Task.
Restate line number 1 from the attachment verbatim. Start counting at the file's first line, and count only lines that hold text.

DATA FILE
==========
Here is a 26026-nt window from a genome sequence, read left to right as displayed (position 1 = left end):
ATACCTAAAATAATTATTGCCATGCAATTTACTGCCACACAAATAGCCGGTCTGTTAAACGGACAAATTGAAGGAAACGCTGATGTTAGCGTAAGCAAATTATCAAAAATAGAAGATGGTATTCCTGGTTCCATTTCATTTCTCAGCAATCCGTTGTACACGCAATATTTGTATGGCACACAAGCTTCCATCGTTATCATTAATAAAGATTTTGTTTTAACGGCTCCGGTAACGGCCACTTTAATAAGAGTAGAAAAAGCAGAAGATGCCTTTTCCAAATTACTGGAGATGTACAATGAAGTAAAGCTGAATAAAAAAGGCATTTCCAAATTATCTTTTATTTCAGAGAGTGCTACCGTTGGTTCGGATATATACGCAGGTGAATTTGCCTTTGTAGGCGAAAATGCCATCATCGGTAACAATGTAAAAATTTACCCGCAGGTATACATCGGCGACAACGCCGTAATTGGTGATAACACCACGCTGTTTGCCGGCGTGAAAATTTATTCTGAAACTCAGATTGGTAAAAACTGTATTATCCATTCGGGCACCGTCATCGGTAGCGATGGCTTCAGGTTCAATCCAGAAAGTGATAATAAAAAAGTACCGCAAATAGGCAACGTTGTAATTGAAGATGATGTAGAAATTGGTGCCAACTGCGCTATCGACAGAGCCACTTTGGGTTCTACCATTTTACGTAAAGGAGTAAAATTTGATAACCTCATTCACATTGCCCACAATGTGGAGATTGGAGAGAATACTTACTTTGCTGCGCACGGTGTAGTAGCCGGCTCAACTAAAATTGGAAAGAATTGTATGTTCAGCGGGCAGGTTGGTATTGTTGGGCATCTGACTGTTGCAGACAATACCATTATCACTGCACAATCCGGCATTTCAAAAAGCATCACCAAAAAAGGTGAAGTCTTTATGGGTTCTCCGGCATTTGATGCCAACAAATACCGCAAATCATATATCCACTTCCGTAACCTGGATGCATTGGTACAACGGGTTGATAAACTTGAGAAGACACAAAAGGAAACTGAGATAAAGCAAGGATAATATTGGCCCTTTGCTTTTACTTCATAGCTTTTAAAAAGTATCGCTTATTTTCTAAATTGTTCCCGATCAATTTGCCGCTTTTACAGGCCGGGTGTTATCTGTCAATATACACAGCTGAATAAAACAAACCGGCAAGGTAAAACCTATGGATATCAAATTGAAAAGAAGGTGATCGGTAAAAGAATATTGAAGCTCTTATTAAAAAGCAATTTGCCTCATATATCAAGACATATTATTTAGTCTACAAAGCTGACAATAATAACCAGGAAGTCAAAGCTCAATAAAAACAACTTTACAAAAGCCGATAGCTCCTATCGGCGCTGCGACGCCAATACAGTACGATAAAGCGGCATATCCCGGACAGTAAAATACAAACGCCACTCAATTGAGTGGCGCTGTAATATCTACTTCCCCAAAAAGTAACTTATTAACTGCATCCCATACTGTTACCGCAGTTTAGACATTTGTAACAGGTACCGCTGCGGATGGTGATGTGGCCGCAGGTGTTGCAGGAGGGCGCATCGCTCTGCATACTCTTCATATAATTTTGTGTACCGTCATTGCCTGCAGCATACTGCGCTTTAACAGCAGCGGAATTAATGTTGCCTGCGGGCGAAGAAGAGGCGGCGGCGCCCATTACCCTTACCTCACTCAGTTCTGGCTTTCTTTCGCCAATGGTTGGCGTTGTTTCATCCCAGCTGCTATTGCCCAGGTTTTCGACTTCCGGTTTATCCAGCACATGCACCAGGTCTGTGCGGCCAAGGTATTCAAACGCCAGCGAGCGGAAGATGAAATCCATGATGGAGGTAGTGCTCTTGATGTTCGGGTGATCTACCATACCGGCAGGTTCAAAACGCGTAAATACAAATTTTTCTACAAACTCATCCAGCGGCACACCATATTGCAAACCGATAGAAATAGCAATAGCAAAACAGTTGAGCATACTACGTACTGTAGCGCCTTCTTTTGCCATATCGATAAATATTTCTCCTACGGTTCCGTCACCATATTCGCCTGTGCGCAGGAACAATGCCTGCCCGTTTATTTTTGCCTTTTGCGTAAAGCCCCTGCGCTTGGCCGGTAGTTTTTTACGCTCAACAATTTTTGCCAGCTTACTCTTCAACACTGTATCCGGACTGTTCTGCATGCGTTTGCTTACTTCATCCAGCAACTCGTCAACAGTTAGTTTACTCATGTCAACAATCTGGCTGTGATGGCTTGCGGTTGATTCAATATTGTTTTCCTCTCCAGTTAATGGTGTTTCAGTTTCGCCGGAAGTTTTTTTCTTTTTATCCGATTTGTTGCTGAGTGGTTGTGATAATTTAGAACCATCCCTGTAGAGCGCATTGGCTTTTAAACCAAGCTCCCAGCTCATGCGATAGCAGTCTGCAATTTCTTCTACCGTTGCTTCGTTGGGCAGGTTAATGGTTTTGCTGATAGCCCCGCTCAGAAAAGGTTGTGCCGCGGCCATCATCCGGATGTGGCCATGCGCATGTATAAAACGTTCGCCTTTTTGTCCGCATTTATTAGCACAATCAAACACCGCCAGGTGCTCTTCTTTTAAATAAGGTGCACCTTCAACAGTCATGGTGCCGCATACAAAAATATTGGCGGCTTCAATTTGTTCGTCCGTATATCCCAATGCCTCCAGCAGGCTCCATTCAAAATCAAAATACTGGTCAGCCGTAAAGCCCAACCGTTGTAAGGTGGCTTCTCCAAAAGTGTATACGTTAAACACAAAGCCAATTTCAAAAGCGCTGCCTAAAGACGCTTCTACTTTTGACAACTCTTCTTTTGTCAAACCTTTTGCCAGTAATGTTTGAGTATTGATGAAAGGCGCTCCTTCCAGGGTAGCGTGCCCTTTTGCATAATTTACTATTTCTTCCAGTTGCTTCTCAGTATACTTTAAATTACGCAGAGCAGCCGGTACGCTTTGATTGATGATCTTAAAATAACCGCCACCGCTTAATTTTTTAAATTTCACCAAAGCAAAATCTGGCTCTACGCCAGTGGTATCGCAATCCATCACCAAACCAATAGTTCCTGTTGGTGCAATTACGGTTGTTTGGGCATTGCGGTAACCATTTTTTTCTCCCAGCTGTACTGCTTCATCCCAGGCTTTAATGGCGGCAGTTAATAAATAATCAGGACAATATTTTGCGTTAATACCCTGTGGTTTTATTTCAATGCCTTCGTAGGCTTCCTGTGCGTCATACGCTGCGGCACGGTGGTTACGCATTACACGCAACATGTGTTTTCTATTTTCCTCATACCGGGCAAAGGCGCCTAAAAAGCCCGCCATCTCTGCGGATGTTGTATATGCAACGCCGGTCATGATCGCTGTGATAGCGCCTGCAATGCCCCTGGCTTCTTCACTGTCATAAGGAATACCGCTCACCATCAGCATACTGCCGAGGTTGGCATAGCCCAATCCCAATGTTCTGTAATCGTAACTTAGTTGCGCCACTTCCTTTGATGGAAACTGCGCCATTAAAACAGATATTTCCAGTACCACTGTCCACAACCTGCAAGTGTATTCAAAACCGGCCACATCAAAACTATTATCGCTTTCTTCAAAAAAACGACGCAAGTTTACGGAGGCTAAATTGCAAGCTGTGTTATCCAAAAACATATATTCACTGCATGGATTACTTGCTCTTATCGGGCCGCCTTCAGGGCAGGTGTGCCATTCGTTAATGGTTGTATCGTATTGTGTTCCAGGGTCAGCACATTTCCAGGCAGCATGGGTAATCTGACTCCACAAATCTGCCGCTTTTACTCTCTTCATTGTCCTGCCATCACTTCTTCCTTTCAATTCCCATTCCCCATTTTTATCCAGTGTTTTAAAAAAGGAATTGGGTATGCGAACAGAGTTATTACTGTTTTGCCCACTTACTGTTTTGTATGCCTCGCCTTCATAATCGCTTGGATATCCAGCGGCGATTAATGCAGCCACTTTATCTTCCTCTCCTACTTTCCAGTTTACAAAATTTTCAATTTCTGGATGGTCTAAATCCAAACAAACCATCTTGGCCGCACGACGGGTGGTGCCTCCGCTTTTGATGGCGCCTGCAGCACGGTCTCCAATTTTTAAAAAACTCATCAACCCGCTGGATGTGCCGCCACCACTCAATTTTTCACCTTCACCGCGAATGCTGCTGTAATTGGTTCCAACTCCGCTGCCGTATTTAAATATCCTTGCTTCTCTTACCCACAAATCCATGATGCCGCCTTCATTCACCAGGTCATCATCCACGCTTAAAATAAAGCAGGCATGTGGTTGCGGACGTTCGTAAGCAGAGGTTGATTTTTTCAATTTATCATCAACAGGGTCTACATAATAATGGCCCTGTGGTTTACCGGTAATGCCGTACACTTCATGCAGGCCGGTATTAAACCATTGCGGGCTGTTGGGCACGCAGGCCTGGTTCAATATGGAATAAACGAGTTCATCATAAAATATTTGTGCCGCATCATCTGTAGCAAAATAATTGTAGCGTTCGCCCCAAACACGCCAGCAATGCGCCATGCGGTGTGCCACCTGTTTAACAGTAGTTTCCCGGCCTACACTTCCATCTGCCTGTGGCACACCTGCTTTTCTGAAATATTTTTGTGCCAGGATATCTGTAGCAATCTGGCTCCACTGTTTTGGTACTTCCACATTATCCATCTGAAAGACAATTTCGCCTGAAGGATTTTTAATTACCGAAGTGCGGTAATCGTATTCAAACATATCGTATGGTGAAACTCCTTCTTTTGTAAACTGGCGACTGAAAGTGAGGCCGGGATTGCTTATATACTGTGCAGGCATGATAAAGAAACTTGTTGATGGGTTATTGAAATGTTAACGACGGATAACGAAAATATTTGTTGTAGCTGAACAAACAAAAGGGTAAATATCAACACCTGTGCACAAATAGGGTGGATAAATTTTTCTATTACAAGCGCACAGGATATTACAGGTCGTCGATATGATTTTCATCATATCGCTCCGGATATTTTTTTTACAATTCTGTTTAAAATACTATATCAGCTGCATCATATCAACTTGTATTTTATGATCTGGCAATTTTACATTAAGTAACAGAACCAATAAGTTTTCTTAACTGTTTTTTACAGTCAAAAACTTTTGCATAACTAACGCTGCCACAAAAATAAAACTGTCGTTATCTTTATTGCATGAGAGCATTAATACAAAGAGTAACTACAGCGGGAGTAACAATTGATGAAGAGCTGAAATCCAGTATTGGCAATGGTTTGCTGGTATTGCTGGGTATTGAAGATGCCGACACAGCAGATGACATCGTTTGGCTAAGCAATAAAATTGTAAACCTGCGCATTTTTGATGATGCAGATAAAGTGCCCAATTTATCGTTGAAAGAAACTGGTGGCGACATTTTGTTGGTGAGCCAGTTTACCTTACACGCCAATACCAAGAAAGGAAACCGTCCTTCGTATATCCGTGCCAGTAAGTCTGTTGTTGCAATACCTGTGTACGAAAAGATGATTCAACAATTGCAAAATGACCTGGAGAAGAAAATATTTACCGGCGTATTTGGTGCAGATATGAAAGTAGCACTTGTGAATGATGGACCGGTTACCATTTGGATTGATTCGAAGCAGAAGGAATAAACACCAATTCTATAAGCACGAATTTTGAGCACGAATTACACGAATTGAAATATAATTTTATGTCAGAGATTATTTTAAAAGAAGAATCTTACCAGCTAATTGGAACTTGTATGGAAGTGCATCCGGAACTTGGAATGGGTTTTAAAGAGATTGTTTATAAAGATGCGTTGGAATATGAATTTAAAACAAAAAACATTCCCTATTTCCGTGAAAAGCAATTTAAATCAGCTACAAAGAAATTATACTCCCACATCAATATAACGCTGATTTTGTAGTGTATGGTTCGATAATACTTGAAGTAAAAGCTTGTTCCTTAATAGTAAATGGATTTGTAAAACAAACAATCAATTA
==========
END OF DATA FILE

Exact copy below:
Here is a 26026-nt window from a genome sequence, read left to right as displayed (position 1 = left end):